Coffee lovers rejoice! Did you know that drinking coffee may lower cancer risk?
According to the American Cancer Society…Opens in a new tab to article from American Cancer Society…, some studies show that drinking coffee can lower the following types of cancer:
- Cancers of the mouth and throat
- Endometrial cancer
- Liver cancer
- Prostate cancer
One study…Opens in a new tab to research study from PNAS for this finding… from Proceedings of the National Academy of Sciences suggests that coffee may show potential as a topical sunscreen ingredient, particularly for lips.
If you’re one of the 64% of Americans…Opens in a new tab to article citing coffee drinking statistics… who drink coffee daily, this is great news.
How does coffee protect against cancer?
The truth is, we don’t really know for sure yet.
Coffee is high in antioxidants and contains many essential nutrients, including:
- Riboflavin (vitamin B2)
- Pantothenic acid (vitamin B5)
- Manganese and potassium
- Magnesium and niacin (vitamin B3)
These antioxidants and nutrients may contribute to coffee’s protective benefits.
What other health benefits does coffee have?
In addition to its potential as a cancer protectant, drinking moderate amounts of coffee is associated with many health benefits, including:
- Improved energy
- Aids in fat-burning
- Improvement in physical performance
- May lower risk of certain diseases, such as type 2 diabetes, Parkinson’s disease, Alzheimer’s disease, and dementia.
But is it too good to be true? What’s the catch?
For decades, thousands of studies have been conducted to explore the link between coffee drinking and cancer protection.
While there have been some promising results, there have been many mixed or inconclusive results as well.
There are also other caveats to consider.
How much daily coffee drinking is healthy?
The most important thing to note:
Many of these studies show that reduced cancer risk only occurs in people who drink 4 to 6 cups a day, which is a lot!
Is that much caffeine really healthy?
High doses of caffeine can cause unpleasant and even dangerous side effects, including:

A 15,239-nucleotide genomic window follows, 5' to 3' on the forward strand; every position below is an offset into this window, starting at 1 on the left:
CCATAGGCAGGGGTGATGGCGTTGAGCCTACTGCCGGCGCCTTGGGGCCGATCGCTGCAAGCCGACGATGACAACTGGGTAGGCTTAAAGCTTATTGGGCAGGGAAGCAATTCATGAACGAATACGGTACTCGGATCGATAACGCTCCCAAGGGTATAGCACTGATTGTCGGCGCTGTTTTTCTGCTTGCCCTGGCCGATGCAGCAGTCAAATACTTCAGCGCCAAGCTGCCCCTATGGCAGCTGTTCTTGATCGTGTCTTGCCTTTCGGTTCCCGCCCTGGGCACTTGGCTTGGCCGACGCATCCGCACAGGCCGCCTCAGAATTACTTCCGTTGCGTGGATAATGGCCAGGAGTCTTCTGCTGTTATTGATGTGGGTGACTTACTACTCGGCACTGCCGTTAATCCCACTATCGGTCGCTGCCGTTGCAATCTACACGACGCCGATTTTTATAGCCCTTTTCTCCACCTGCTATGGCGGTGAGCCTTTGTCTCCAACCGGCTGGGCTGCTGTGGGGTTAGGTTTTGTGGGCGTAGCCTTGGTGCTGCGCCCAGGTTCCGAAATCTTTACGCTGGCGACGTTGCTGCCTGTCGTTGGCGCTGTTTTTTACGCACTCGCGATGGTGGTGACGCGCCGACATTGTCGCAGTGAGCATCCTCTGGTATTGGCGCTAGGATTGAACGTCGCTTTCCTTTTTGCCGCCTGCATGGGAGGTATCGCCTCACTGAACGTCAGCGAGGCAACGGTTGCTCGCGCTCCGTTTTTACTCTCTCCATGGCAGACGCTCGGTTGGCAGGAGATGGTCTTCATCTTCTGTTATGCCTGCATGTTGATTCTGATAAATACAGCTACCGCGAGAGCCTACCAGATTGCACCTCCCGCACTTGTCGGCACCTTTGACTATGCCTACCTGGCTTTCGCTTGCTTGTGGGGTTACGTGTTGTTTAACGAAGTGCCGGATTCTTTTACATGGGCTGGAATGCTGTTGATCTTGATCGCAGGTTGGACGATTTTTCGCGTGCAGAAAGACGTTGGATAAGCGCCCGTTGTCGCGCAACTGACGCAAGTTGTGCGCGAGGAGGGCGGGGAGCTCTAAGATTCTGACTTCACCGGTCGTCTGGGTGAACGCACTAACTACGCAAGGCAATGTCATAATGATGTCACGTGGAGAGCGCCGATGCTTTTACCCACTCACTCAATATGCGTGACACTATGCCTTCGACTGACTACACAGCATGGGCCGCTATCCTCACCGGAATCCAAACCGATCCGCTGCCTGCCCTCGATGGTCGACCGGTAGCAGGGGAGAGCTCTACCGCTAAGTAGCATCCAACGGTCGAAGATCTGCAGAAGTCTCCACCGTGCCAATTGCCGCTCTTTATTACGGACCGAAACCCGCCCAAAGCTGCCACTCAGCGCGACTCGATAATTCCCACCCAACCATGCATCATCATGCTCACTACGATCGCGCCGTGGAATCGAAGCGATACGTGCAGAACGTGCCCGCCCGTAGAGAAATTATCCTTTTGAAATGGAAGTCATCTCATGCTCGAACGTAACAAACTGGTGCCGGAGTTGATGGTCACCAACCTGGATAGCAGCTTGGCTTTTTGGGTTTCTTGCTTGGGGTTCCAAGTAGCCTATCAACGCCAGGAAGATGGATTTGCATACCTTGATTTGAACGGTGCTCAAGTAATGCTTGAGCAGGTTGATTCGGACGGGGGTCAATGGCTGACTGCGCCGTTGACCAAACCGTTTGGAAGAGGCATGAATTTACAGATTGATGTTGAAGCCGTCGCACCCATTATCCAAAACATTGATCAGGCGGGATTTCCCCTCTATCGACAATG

- Interference with sleep
- Migraines and headaches
- High blood pressure
- Rapid heart rate
- Digestive problems.
To make matters worse, many people add cream, sugar, and other artificial-based sweeteners to their coffee.
Unless you take your coffee black, your daily Starbucks run can easily rack up hundreds of empty calories, contributing to weight gain – which increases your risk for many types of cancers.
As for the antioxidants and nutrients found in coffee, they can also be gained in other ways. Eating a diet rich in fruits, vegetables, and other plant-based foods is your best bet.
How much coffee is too much?
That’s a tough one to answer, for a few reasons…
First, people vary dramatically in their caffeine tolerance. Therefore, coffee may affect certain people more than others.
Second, the caffeine content per cup of coffee also varies significantly depending on the strength of the brew.
Generally speaking, it’s recommended to stick to less than 400mg a day.
What does that look like?
A small home-brewed cup is about 50mg, but a 16oz Grande size at Starbucks is easily over 300mg…Opens in a new window to article from Business Insider about Starbucks caffeine content…… so tread carefully!
The bottom line about drinking coffee and cancer protection
It’s true that some studies suggest that drinking coffee can lower cancer risk.
However, it’s important to remember that these studies are far from conclusive. Researchers are still hard at work exploring the benefits and risks of coffee.
If you already drink over 4 cups of coffee a day and have no intention of stopping, you might benefit from a lowered cancer risk.
If you don’t drink coffee at all, or enjoy less than 4 cups a day, there isn’t strong enough evidence to support that you should increase your intake.
Your best bet at lowering your risk for all cancers is to practice healthy lifestyle habits, including:
- Limiting alcohol consumption
- Not smoking
- Being physically active
- Maintaining a healthy body weight
- Consuming a mostly plant-based diet
Or contact us another way:
- Call us: 425-643-2818 to speak with our office.
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This post was originally published in September 2011 and has been completely revamped for comprehensiveness and timeliness.